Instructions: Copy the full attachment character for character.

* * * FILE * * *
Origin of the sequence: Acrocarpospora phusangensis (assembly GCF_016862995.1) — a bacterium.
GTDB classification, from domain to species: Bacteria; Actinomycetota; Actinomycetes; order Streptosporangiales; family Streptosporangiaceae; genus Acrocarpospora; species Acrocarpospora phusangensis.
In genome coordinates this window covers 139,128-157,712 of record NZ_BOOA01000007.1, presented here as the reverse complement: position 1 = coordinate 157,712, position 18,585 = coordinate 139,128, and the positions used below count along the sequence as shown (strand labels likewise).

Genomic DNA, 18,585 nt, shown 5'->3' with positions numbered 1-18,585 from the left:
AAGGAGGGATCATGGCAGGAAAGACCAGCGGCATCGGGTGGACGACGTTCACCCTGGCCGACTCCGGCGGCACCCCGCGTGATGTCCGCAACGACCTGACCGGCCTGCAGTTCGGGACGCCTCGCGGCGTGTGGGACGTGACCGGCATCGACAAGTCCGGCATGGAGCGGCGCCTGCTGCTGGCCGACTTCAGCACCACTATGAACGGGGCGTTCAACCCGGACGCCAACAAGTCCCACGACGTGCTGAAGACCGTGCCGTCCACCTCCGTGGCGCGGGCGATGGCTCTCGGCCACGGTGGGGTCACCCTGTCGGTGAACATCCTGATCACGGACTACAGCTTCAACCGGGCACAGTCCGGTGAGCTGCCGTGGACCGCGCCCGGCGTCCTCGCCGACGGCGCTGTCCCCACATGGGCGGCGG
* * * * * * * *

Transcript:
Origin of the sequence: Acrocarpospora phusangensis (assembly GCF_016862995.1) — a bacterium.
GTDB classification, from domain to species: Bacteria; Actinomycetota; Actinomycetes; order Streptosporangiales; family Streptosporangiaceae; genus Acrocarpospora; species Acrocarpospora phusangensis.
In genome coordinates this window covers 139,128-157,712 of record NZ_BOOA01000007.1, presented here as the reverse complement: position 1 = coordinate 157,712, position 18,585 = coordinate 139,128, and the positions used below count along the sequence as shown (strand labels likewise).

Genomic DNA, 18,585 nt, shown 5'->3' with positions numbered 1-18,585 from the left:
AAGGAGGGATCATGGCAGGAAAGACCAGCGGCATCGGGTGGACGACGTTCACCCTGGCCGACTCCGGCGGCACCCCGCGTGATGTCCGCAACGACCTGACCGGCCTGCAGTTCGGGACGCCTCGCGGCGTGTGGGACGTGACCGGCATCGACAAGTCCGGCATGGAGCGGCGCCTGCTGCTGGCCGACTTCAGCACCACTATGAACGGGGCGTTCAACCCGGACGCCAACAAGTCCCACGACGTGCTGAAGACCGTGCCGTCCACCTCCGTGGCGCGGGCGATGGCTCTCGGCCACGGTGGGGTCACCCTGTCGGTGAACATCCTGATCACGGACTACAGCTTCAACCGGGCACAGTCCGGTGAGCTGCCGTGGACCGCGCCCGGCGTCCTCGCCGACGGCGCTGTCCCCACATGGGCGGCGG